Public record lawsuit results in legal victory in Blackfoot

By Nate Sunderland

The Post Register’s recent legal victory against Blackfoot School District 55 was a tribute to the strength of Idaho’s sunshine laws and transparency in government. At the heart of the story was a nearly $220,000 payout from District 55 to former Superintendent Scott Crane – a deal struck during an illegal executive session.

While the discovery was satisfying; the victory wasn’t complete. In fact, the bigger truth was lost when the board, on the advice of its attorney and under threat of a lawsuit from the former superintendent, reaffirmed the questionable deal and refused to discuss its reasons for agreeing to part ways with the superintendent and pay him off with taxpayers’ funds.

Scott Crane’s abrupt retirement

It was no secret that the Blackfoot school board and Crane didn’t get along. The deteriorating relationship was a frequent on-background topic discussed by district staff. Still, it came as a surprise when, in January 2012, the board voted 3-2 not to renew Crane’s contract for a third year.

The board’s explanation was vague and filled with references about employee confidentiality. Publicly, board members denied any displeasure with Crane.

On April 24, Crane unexpectedly announced his retirement. He denied that he was forced out by the board. Instead, Crane said he wanted to move on, collect his pension and take a superintendent job in Moab, Utah.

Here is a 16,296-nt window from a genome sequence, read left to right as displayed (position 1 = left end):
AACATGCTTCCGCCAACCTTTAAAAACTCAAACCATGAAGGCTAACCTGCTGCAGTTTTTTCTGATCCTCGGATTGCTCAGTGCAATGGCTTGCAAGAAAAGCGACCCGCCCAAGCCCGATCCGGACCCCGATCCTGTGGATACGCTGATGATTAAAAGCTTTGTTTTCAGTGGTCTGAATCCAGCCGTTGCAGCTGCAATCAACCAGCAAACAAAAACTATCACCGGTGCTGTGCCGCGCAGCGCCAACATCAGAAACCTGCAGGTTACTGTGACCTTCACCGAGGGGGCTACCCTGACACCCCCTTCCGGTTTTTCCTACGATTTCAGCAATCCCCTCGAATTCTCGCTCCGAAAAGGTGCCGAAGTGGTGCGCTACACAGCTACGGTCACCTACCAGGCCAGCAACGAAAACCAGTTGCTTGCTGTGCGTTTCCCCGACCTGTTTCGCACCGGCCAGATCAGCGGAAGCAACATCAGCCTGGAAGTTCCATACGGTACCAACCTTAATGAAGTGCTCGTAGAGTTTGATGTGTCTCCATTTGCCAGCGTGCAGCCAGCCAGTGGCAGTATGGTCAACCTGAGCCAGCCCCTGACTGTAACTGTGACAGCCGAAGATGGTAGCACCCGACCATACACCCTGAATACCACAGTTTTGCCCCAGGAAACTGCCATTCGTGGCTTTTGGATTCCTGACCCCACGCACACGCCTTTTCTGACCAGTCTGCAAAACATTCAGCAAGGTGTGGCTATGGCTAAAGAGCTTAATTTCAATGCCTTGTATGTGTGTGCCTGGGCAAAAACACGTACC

Board members also denied forcing Crane to retire. They expressed shock at the announcement. It was obvious more was going on but no one wanted to talk about it. The story might have ended here if not for the actions of substitute teacher Joyce Bingham.

Payout contract

Bingham heard rumors that Crane received a large payout to leave. She questioned the board and was rebuffed.

“I was told it was (a) personnel (issue) and that it would not be discussed and that I needed to not ask any more questions about it,” Bingham said.

Her unease grew, when, by chance, she discovered a $105,428 contract payment made to an anonymous source while reviewing the district’s July 2012 budget. That payment was made the day after Crane left office.

Bingham requested a copy of the contract and was refused because it was a “personnel issue.”

Continued rumors caught the attention of local news media, including the Post Register.

The newspaper began reviewing budgets, meeting minutes and making numerous records requests. The April 24 minutes showed the board made an agreement with “Employee B-2012” during an 8-minute executive session.

Not so coincidentally, that was the same date Crane announced his retirement.

A majority of document requests filed by local media were denied; the board cited personnel issues. Eventually, on the recommendation of its attorney, District 55 confirmed that Employee B-2012 was Crane. District officials, board members and Crane refused to discuss the agreement, however.

While we had no direct evidence, Bingham and the Post Register began acting on the assumption that the Crane agreement and the $105,428 contract payment were related.

Open meeting violations

Convinced the Crane agreement was public record, Bingham put her money and reputation on the line by suing to force the district to reveal the document. The Post Register, working closely with Bingham, joined the lawsuit shortly after.

“Too many members of governing bodies in Idaho are either ignorant of our sunshine laws or simply flout them, and when our information requests for corrective action go unheeded we have no choice but to seek a court mandate,” Post Register Publisher Roger Plothow said.

The Post Register also sent District 55 notice of its belief that the board violated open meeting laws by making an agreement with Crane during an executive session.